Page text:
This email address is being protected from spambots. You need JavaScript enabled to view it.

+972 231 0424

Sacred Landscape

Across the Jordan

The Jordan River Valley has long been a sacred landscape for Jews, Christians, and Muslims. Why?


In 1897 a mosaic was unearthed in the ruins of a Byzantine church in Madaba, Jordan. It turned out to be a map of Palestine, made in the middle of the sixth century CE and depicting with startling accuracy and detail the sacred sites of the Christian Holy Land. Among them, just to the east of Jericho on the banks of the river, is an image of what may have been one of the first religious sanctuaries in the Jordan Valley: the standing stones of Gilgal.

The book of Joshua tells us that these stones were taken from the bed of the river Jordan, which had miraculously dried up to allow the twelve tribes of Israel to cross into the promised land after the exodus from Egypt:

‘And those twelve stones, which they took out of the Jordan, did Joshua pitch in Gilgal. And he spake unto the children of Israel, saying, When your children shall ask their fathers in time to come, saying What mean these stones? Then ye shall let your children know, saying, Israel came over this Jordan on dry land.’

Joshua 4:20-23

The standing stones of Gilgal have never been found, and, if they existed at all, we are unlikely ever to know the truth of when and why they were placed on the banks of the river. Some scholars have suggested that the account in Joshua is an aetiological myth – a story told by the book’s authors to explain the existence of a much older, possibly Neolithic, stone circle that stood by the Jordan at the time that they were writing.

What we do know is that by the sixth century BCE, when the book of Joshua was probably written, the river Jordan was already understood by the Jewish people as a place of miracles, and as the boundary that marked their entry into a holy land.


The valley was also seen as a kind of earthly glimpse of paradise. Judaism, Christianity, and Islam originated on the edge of the desert, and in all three traditions we find the image of paradise as a garden. The earliest description we have of the Jordan River Valley comes for the book of Genesis, and makes explicit this connection between the green of the valley and the desert dweller’s dream of heaven:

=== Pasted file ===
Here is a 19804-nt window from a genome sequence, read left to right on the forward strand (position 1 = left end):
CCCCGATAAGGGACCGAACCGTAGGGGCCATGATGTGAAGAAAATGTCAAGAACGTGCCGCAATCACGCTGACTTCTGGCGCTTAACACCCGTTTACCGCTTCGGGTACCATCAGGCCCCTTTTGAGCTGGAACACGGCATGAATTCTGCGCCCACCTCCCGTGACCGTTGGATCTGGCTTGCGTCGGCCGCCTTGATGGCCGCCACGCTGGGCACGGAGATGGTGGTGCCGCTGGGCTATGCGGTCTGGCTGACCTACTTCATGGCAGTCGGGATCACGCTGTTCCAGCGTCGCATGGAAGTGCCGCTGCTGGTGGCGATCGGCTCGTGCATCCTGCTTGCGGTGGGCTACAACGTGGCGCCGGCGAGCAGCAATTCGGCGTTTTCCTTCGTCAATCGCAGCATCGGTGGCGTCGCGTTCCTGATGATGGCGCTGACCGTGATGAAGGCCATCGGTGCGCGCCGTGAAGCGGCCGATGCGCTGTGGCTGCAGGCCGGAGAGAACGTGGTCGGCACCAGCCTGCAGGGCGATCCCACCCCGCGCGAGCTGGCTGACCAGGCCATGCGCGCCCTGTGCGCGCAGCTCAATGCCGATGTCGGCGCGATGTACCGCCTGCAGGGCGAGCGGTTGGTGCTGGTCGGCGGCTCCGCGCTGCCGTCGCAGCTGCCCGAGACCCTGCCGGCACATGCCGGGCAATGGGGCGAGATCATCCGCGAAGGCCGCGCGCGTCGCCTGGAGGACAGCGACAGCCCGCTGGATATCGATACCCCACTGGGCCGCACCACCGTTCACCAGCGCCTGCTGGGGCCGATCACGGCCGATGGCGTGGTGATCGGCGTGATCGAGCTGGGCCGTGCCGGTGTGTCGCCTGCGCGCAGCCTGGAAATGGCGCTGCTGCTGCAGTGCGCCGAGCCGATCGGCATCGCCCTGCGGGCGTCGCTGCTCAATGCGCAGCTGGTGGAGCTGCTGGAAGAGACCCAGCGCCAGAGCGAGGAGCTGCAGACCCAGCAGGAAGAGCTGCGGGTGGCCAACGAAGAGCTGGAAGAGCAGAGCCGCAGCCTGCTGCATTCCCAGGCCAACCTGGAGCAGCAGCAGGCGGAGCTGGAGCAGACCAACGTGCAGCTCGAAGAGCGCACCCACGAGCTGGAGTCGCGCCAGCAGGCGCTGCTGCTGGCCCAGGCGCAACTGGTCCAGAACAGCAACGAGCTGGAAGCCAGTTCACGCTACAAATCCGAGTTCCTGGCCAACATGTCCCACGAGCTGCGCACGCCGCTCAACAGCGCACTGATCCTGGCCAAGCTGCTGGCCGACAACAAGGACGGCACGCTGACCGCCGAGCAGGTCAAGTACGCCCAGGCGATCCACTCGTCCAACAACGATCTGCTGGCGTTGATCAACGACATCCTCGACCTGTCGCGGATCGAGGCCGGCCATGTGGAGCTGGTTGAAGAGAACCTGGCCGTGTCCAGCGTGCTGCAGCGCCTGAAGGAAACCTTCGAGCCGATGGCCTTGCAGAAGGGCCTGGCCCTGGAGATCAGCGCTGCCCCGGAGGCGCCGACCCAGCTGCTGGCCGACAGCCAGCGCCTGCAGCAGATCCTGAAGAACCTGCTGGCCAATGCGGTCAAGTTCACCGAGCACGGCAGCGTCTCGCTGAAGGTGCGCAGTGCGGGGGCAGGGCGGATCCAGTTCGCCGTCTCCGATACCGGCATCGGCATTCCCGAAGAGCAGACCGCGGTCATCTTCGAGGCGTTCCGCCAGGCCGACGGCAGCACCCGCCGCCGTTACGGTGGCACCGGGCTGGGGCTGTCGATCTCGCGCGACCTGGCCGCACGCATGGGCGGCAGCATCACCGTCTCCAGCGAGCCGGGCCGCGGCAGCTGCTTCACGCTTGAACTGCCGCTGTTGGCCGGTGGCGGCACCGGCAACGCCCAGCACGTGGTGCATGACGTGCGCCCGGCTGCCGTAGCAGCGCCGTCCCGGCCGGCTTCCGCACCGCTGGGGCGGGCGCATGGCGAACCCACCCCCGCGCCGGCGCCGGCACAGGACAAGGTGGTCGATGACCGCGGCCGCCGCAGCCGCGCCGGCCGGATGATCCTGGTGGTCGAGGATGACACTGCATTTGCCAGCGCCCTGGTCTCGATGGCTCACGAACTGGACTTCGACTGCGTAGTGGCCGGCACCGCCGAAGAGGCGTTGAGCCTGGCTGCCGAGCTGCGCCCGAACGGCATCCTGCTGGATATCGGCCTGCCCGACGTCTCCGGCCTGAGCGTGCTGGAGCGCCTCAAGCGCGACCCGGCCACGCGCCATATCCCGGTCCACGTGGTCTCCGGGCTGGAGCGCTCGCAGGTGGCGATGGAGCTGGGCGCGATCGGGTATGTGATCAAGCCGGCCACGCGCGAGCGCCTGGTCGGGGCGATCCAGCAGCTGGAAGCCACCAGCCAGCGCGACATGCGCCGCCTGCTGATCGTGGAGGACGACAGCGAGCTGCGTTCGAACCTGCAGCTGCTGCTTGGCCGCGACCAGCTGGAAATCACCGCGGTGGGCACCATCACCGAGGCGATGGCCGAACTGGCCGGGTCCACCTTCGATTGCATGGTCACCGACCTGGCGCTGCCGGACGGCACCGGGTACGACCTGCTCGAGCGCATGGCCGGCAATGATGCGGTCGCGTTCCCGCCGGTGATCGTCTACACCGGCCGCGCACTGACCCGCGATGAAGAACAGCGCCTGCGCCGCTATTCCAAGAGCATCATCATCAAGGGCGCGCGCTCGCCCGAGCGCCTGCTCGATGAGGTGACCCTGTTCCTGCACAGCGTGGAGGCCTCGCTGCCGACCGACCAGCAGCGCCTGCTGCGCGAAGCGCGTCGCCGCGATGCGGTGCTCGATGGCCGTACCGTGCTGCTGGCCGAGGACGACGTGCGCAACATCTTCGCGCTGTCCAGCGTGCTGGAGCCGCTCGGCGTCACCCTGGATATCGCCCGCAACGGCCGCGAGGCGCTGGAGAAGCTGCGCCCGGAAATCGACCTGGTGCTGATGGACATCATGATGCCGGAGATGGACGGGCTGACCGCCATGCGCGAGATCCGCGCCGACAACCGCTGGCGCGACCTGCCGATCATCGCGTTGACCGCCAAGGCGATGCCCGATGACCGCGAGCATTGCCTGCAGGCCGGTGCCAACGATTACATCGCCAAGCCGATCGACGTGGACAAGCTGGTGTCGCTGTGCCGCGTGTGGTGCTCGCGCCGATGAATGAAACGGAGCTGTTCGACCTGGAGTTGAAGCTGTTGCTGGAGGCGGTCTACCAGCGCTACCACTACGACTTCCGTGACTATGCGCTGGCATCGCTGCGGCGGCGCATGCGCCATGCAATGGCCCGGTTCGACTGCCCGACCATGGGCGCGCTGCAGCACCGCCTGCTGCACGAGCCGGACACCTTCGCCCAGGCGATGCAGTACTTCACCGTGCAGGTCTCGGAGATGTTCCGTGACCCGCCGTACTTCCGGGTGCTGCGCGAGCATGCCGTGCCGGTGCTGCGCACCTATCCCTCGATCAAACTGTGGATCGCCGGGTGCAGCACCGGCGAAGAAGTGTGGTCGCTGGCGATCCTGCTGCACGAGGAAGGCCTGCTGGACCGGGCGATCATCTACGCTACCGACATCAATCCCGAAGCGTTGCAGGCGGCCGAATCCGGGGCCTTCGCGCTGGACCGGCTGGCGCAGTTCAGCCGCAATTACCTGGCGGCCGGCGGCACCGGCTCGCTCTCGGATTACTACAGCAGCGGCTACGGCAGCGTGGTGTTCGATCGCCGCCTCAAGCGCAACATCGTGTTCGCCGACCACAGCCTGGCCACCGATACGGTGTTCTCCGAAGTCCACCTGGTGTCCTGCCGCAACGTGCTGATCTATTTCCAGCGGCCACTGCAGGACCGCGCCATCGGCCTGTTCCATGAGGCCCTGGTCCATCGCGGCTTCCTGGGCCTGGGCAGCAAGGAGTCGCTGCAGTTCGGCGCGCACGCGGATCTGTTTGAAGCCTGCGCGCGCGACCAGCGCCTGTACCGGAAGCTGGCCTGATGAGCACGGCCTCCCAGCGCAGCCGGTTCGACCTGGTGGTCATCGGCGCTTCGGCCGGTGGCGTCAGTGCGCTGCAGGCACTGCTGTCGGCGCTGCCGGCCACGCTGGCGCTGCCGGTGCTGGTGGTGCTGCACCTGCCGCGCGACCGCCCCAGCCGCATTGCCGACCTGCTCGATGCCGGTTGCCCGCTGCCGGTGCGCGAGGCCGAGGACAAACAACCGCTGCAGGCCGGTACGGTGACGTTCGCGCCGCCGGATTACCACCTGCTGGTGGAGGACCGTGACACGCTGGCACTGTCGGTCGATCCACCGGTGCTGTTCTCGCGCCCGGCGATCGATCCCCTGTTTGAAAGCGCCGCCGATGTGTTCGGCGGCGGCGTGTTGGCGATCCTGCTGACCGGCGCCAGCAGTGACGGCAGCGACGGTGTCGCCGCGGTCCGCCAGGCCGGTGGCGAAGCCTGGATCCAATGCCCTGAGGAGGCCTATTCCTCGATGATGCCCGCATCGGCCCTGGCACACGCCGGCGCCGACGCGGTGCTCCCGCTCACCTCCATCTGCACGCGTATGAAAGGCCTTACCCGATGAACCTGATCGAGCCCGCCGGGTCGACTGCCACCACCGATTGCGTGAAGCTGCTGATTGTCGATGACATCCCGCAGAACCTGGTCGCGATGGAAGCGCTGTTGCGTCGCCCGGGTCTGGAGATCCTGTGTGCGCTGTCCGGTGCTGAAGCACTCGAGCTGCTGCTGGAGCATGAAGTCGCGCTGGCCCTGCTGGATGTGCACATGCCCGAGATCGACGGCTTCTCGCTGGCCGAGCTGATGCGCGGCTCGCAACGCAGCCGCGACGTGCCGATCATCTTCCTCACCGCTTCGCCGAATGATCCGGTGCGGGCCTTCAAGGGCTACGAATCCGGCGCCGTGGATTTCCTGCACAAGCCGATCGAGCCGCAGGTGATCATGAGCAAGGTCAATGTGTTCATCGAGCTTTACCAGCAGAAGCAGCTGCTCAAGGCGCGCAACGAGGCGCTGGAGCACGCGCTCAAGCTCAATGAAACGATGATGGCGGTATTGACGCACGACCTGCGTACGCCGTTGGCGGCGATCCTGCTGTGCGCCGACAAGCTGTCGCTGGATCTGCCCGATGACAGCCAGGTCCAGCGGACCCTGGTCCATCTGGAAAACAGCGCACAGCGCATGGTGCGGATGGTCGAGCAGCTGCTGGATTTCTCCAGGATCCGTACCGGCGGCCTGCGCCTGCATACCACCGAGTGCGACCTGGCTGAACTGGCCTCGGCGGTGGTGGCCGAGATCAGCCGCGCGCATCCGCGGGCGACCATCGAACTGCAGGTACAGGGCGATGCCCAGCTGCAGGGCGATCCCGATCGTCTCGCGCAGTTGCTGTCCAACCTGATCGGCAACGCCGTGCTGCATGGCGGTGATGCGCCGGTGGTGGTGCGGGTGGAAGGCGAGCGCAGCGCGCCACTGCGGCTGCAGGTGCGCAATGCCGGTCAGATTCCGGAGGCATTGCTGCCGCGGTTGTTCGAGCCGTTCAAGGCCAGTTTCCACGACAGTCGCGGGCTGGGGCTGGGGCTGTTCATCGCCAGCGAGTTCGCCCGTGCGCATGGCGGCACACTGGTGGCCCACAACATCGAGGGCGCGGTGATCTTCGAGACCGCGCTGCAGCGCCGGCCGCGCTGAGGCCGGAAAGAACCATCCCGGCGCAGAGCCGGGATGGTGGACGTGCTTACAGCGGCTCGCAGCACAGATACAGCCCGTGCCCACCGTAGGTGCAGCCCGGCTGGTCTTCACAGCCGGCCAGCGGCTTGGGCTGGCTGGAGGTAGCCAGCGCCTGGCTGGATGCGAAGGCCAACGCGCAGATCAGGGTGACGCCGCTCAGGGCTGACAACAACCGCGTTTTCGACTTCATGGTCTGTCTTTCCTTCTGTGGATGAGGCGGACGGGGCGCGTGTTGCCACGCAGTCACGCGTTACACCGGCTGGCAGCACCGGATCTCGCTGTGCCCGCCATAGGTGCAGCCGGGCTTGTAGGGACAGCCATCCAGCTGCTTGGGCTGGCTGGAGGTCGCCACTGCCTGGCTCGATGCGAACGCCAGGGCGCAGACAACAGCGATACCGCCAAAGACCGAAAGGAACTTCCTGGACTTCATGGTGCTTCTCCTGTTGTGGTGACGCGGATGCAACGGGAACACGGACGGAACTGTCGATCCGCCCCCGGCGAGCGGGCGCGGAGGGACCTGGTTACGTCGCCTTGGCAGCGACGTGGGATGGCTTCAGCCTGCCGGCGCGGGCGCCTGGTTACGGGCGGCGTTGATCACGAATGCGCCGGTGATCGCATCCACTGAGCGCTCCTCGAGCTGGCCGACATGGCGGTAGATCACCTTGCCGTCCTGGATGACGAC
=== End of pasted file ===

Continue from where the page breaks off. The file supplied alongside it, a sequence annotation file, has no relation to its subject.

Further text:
‘And Lot lifted up his eyes, and beheld all the plain of Jordan, that it was well watered everywhere…even as the garden of the Lord’

Genesis 13:10

In another book of the Hebrew bible, Kings, written at around the same time, we find the first reference to the river as a place of purification and healing.

A military commander called Namaan seeks out Elisha, having heard that the prophet has the power to cure him of leprosy. Following instructions given by Elisha, Namaan immerses himself seven times in the Jordan and emerges from the river healed of disease and converted to the god of Israel.

This story was almost certainly known to John the Baptist - a charismatic Jewish preacher who, during the reign of King Herod, some eight centuries after the events described in the book of Kings, was ritually immersing people in the river Jordan as an act of spiritual cleansing and renewal. The story of Jesus’s baptism by John ensured that ritual washing would come to represent rebirth into the Christian faith, and that the river Jordan would become the symbol of crossing into the kingdom of heaven.


Though early Christians seems to have practiced ritual baptism right from the start, the actual place of Christ’s baptism was forgotten for centuries. Unlike the Jews, who had always connected the presence of God with this particular stretch of land, the first Christians were not interested in sacred geography. For them, God had been revealed not in a place but through a person, and some of the church’s first theologians explicitly warned against the idea that God might be located in any particular spot. Eusebius, the earliest historian of the church, imagined Christ teaching men “not to look for God in a corner of the earth, nor in mountains, nor in temples made with hands.”

But even within the lifetime of Eusebius, a different current of Christian thought was emerging. By the early fourth century Christians were no longer a persecuted minority, forced to conceal their faith and to worship in furtive gatherings behinds closed doors. Although the date of his own conversion to Christianity is not clear, the Roman Emperor Constantine extended his protection to the faith in 313 CE and, some ten years after that, instigated a program of religious building that transformed the landscape of Palestine.